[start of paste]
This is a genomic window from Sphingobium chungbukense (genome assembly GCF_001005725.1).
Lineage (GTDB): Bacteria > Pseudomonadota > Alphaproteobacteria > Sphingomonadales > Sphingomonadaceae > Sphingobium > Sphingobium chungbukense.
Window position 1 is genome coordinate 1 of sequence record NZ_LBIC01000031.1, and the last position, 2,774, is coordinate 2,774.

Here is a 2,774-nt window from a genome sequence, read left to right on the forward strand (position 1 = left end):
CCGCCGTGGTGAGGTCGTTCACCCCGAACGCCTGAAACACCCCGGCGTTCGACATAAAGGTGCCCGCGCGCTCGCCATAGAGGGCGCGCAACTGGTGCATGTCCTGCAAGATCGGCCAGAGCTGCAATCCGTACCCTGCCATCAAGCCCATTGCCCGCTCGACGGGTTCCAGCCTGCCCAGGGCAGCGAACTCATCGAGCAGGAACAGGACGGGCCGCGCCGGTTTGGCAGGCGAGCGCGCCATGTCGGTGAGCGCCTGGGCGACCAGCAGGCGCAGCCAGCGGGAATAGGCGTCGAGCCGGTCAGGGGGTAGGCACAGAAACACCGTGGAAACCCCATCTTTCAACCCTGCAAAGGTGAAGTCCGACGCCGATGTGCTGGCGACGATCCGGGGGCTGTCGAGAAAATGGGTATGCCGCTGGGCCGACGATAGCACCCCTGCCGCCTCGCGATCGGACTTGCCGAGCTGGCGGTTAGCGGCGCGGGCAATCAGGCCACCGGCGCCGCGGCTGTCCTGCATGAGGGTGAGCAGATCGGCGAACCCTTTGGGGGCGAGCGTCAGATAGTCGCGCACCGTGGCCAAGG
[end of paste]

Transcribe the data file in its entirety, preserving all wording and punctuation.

This is a genomic window from Sphingobium chungbukense (genome assembly GCF_001005725.1).
Lineage (GTDB): Bacteria > Pseudomonadota > Alphaproteobacteria > Sphingomonadales > Sphingomonadaceae > Sphingobium > Sphingobium chungbukense.
Window position 1 is genome coordinate 1 of sequence record NZ_LBIC01000031.1, and the last position, 2,774, is coordinate 2,774.

Here is a 2,774-nt window from a genome sequence, read left to right on the forward strand (position 1 = left end):
CCGCCGTGGTGAGGTCGTTCACCCCGAACGCCTGAAACACCCCGGCGTTCGACATAAAGGTGCCCGCGCGCTCGCCATAGAGGGCGCGCAACTGGTGCATGTCCTGCAAGATCGGCCAGAGCTGCAATCCGTACCCTGCCATCAAGCCCATTGCCCGCTCGACGGGTTCCAGCCTGCCCAGGGCAGCGAACTCATCGAGCAGGAACAGGACGGGCCGCGCCGGTTTGGCAGGCGAGCGCGCCATGTCGGTGAGCGCCTGGGCGACCAGCAGGCGCAGCCAGCGGGAATAGGCGTCGAGCCGGTCAGGGGGTAGGCACAGAAACACCGTGGAAACCCCATCTTTCAACCCTGCAAAGGTGAAGTCCGACGCCGATGTGCTGGCGACGATCCGGGGGCTGTCGAGAAAATGGGTATGCCGCTGGGCCGACGATAGCACCCCTGCCGCCTCGCGATCGGACTTGCCGAGCTGGCGGTTAGCGGCGCGGGCAATCAGGCCACCGGCGCCGCGGCTGTCCTGCATGAGGGTGAGCAGATCGGCGAACCCTTTGGGGGCGAGCGTCAGATAGTCGCGCACCGTGGCCAAGG